by Vicki Vass
She’s back. It’s been fifteen years since America’s second favorite teen detective (Nancy Drew remains number 1) burst on the scene to audience acclaim. Hulu has brought back the girl, now woman, detective with a slightly older but no less witty Veronica, still played by Kristen Bell and series creator Rob Thomas for season 4.
This revival finds Veronica back in sunny Neptune working side by side with her PI dad, Keith, at Mars Investigations. Keith is losing his memory and hides it from Veronica. Their banter remains as playful and clever as ever as does their ability to see clues in places that elude the inept local police force.
Veronica is living with her high school boyfriend, Logan Echolls, originally introduced as the “obligatory psychotic jackass” of Neptune High, now a Navy secret intelligence officer. Working on his anger issues, Logan appears subdued and less jealous than in previous seasons. When Logan proposes, their relationship hits a sour note. The cynical Veronica is not ready for a long-term commitment.
The focus on their relationship is put on hold when a bomb explodes in the Sun Sprite Motel during spring break. A senator’s brother is wounded, and the senator hires Mars Investigations to find the culprit. There’s no shortage of suspects. Is it someone after the senator’s family? Is it the community faction that wants to clean Neptune? Or is it the gang of PCHers?
While the mystery may be new, this season of Veronica Mars still resembles homecoming. Populated with characters from the previous seasons including Wallace (Percy Daggs III), Weevil (Francis Capra), and Leo (Max Greenfield), it feels as if we or they never left Neptune. Even ambulance chasing lawyer Cliff McCormack (Daran Norris) is back to exchange quick-witted repartee with Veronica. This gives the series a sense of familiarity to the fans who demanded its return.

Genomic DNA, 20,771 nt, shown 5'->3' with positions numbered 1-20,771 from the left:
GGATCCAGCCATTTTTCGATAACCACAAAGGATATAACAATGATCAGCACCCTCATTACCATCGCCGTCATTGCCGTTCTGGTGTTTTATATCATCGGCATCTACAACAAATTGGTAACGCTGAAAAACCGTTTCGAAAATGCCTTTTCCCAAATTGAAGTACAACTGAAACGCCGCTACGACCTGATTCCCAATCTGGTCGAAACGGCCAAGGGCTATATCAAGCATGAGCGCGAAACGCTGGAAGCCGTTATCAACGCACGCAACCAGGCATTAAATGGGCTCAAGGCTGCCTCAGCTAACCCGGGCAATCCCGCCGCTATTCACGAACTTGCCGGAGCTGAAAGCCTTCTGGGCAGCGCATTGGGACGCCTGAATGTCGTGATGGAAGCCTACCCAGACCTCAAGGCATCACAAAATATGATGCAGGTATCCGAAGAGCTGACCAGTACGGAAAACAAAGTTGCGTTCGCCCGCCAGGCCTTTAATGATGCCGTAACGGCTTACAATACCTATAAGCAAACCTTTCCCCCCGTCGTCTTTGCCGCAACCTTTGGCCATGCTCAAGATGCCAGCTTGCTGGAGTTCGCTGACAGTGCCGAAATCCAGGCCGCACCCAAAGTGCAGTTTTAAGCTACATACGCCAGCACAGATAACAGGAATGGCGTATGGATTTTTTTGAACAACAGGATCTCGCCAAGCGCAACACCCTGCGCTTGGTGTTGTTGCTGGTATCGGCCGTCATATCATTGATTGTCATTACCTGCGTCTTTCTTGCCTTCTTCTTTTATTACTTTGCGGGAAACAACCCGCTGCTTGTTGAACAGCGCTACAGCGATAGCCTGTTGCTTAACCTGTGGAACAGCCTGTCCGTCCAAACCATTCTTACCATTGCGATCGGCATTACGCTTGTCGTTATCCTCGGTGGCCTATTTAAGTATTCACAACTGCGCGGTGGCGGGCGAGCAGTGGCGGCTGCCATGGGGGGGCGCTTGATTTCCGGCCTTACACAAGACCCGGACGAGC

Although older, Veronica remains snarky, sarcastic, and suspicious of everyone including the mysterious Clyde (J.K. Simmons), a former convict, who arrives in Neptune at the request of “Big” Dick Casablancas (David Starzyk), one of Neptune’s slimier characters.
In the season finale, the mystery is wrapped up. Through most of the eight episodes, the series remains true to form and retains the spirit of its original three seasons. At the end there is a plot twist that will leave long-time fans shaking their heads.
For me this was a welcome revisit to Neptune. Hanging with Veronica is like hanging with that friend you haven’t seen in a while; your friendship picks up where you left off. This version makes it evident though that Veronica Mars has moved from teen detective to full-fledged hard-boiled adult detective. Word is still out whether there will be a fifth season.
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